During quarantine, the pressure to be productive was everywhere. Articles about making the most of staying home through Zoom meetups and learning to podcast or crochet or play the dulcimer popped up in droves, occasionally insinuating that by not creating, we were wasting our time.

Of course, a global pandemic doesn’t exactly get the juices flowing. Most people, even when working from home, battled a significant collective trauma as constant fear and concern pressed in on all sides. Living in all-encompassing anxiety, it seems, does not make it easy to create.

And yet there was a certain sense of obligation. I, like so many others, had been toying with a creative project for several years, and for the first time in most of those years, I found myself with a single remote job. That left lots of time to sit on the couch and look at the ceiling, or alternatively the wall and, eventually, my messy Word documents.

The value of art became even more apparent during the pandemic as well, as people turned to music, film, TV and books to fill their time. That human desire to consume art that colors every epoch of history, the compulsion to create even in the worst possible circumstances. I’m reminded of the works of Osip Mandelstam and his wife, Nadezhda Mandelstam, two Russian Jewish writers who continued to work even as the Soviet intelligentsia were disappeared into gulags. In her book “Hope Against Hope,” Nadezhsa Mandelstam wrote that instead of putting away his pen for his own safety, Osip Mandelstam memorized his work to avoid leaving behind an incriminating scrap of paper. Even through the worst of circumstances, when creation is actively squelched, Jewish artists and writers continue because of that innate human desire to create.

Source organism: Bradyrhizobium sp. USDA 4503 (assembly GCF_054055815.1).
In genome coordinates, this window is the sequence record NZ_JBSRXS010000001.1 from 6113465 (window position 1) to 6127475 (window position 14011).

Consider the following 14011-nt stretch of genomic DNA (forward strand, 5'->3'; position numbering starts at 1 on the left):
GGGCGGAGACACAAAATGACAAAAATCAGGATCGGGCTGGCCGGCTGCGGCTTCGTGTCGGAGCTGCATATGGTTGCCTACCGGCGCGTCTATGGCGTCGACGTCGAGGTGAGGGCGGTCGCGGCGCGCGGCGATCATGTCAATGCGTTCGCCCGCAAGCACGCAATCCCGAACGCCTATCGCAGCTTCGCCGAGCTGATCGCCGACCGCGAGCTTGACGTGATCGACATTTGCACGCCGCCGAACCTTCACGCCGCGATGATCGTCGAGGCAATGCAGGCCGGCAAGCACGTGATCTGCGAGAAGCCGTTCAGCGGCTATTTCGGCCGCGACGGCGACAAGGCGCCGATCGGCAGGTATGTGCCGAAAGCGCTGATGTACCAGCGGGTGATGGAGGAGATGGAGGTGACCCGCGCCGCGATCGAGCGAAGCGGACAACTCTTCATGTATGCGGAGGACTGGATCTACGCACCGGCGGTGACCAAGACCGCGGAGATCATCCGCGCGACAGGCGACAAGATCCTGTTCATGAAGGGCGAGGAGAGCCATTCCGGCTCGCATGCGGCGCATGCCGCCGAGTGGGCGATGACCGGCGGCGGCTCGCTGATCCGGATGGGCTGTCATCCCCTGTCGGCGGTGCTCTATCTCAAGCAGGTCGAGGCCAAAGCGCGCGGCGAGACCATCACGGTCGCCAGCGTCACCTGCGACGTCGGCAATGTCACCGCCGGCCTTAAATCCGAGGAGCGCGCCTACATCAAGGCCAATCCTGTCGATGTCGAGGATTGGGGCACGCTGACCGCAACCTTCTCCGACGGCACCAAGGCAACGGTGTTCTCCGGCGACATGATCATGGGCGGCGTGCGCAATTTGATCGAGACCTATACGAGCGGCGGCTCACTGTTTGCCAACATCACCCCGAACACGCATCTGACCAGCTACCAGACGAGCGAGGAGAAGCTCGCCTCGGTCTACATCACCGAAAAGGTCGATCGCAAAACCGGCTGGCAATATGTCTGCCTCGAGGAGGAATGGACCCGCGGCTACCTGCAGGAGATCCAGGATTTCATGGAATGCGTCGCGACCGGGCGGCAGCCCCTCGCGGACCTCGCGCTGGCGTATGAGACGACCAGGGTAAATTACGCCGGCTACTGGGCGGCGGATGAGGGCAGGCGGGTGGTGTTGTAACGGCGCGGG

I’m not comparing my own experience of writing in my little apartment during a pandemic to the terrors faced by Jewish artists throughout history. Nobody is coming to break my door down and demand every one of my papers (hopefully). But even after I returned to work, that fervent compulsion remained. Writing can be a chore, absolutely, and there are certainly days where I lie face down on the floor in a weak attempt to become one with the linoleum, but current circumstances have strangely spurred my creativity instead of stifling it.

This is not to say that everyone should engage in art during what is widely considered one of the most traumatic periods in recent American history. It’s enough to watch a movie, read a book, find patterns in the ceiling and/or wall. But I’ve come to realize that writing, despite all its frustrating idiosyncrasies, makes me feel better. When the pressure comes off, when I can work without worrying about whether or not something is “good” or “important,” creating for the fun of it helps me cope with the tangled mess of the world. I cannot count myself among great Jewish authors writing during times of struggle, obviously, but I do feel a certain kinship in indulging the urge to create. When the complex skin of this country comes away, when we are all locked in our homes, we turn to art. And this, at least to me, speaks to the intrinsic importance of the practice.